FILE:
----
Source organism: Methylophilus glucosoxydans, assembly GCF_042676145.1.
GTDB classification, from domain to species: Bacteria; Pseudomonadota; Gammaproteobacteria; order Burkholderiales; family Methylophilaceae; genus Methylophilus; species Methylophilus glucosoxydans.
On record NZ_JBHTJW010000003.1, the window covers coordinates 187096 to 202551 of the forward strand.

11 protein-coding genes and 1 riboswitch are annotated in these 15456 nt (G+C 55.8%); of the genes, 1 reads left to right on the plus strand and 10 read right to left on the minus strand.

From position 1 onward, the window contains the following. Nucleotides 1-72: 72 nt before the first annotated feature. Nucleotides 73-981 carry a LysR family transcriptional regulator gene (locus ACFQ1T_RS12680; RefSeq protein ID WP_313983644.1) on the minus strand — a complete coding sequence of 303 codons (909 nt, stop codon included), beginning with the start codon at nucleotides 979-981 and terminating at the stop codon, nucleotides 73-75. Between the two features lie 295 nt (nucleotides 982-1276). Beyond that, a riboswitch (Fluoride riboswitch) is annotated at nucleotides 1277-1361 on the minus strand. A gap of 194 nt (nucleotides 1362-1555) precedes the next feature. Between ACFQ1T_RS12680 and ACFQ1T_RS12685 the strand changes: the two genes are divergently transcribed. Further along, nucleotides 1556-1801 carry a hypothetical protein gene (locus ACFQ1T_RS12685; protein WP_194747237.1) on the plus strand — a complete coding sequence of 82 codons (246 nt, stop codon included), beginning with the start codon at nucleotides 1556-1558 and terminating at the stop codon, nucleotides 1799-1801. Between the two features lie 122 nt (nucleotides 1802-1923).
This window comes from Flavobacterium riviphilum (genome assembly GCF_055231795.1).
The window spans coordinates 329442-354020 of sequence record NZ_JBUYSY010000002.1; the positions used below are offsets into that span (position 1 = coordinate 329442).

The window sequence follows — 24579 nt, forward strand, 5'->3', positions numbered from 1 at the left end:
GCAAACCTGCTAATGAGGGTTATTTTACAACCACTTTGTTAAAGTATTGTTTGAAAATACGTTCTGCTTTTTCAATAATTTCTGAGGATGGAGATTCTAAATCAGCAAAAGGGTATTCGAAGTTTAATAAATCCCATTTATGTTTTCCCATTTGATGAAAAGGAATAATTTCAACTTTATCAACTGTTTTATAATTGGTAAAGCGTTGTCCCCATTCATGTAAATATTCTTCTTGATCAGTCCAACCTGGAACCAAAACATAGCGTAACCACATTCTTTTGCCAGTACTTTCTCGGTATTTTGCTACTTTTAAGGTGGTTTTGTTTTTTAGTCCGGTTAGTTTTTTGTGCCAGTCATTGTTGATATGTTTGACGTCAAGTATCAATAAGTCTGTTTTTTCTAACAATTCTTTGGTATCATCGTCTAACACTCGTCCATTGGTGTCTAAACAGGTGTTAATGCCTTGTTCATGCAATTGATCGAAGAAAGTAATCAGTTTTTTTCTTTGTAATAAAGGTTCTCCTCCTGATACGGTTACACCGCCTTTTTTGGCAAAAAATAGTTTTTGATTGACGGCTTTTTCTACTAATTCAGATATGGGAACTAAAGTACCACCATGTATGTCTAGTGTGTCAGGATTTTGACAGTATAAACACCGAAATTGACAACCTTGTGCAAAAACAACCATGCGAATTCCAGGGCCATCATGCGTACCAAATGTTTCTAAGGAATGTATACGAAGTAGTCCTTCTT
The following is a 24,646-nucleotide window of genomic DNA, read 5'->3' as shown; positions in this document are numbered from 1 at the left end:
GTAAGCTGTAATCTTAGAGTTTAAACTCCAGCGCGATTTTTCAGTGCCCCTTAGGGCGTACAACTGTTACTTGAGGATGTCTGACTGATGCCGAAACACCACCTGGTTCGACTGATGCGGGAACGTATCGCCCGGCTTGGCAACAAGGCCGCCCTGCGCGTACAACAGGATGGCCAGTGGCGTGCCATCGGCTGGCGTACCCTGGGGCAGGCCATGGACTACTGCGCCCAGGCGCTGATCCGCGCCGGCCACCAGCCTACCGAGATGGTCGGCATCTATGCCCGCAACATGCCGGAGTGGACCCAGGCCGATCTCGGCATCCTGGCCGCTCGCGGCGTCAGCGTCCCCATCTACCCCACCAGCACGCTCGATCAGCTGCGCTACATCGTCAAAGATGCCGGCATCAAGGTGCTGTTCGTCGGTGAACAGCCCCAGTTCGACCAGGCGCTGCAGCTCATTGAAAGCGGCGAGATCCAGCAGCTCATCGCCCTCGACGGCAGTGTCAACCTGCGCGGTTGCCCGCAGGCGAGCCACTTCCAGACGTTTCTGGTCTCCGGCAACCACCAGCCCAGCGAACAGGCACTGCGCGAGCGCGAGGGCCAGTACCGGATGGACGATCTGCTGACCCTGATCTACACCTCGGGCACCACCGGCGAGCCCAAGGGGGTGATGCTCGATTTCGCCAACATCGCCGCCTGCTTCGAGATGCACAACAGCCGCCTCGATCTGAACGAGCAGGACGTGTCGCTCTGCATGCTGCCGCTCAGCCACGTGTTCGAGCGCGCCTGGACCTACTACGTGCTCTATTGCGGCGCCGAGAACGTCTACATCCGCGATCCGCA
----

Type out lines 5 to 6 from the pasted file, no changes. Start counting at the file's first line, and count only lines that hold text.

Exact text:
From position 1 onward, the window contains the following. Nucleotides 1-72: 72 nt before the first annotated feature. Nucleotides 73-981 carry a LysR family transcriptional regulator gene (locus ACFQ1T_RS12680; RefSeq protein ID WP_313983644.1) on the minus strand — a complete coding sequence of 303 codons (909 nt, stop codon included), beginning with the start codon at nucleotides 979-981 and terminating at the stop codon, nucleotides 73-75. Between the two features lie 295 nt (nucleotides 982-1276). Beyond that, a riboswitch (Fluoride riboswitch) is annotated at nucleotides 1277-1361 on the minus strand. A gap of 194 nt (nucleotides 1362-1555) precedes the next feature. Between ACFQ1T_RS12680 and ACFQ1T_RS12685 the strand changes: the two genes are divergently transcribed. Further along, nucleotides 1556-1801 carry a hypothetical protein gene (locus ACFQ1T_RS12685; protein WP_194747237.1) on the plus strand — a complete coding sequence of 82 codons (246 nt, stop codon included), beginning with the start codon at nucleotides 1556-1558 and terminating at the stop codon, nucleotides 1799-1801. Between the two features lie 122 nt (nucleotides 1802-1923).
This window comes from Flavobacterium riviphilum (genome assembly GCF_055231795.1).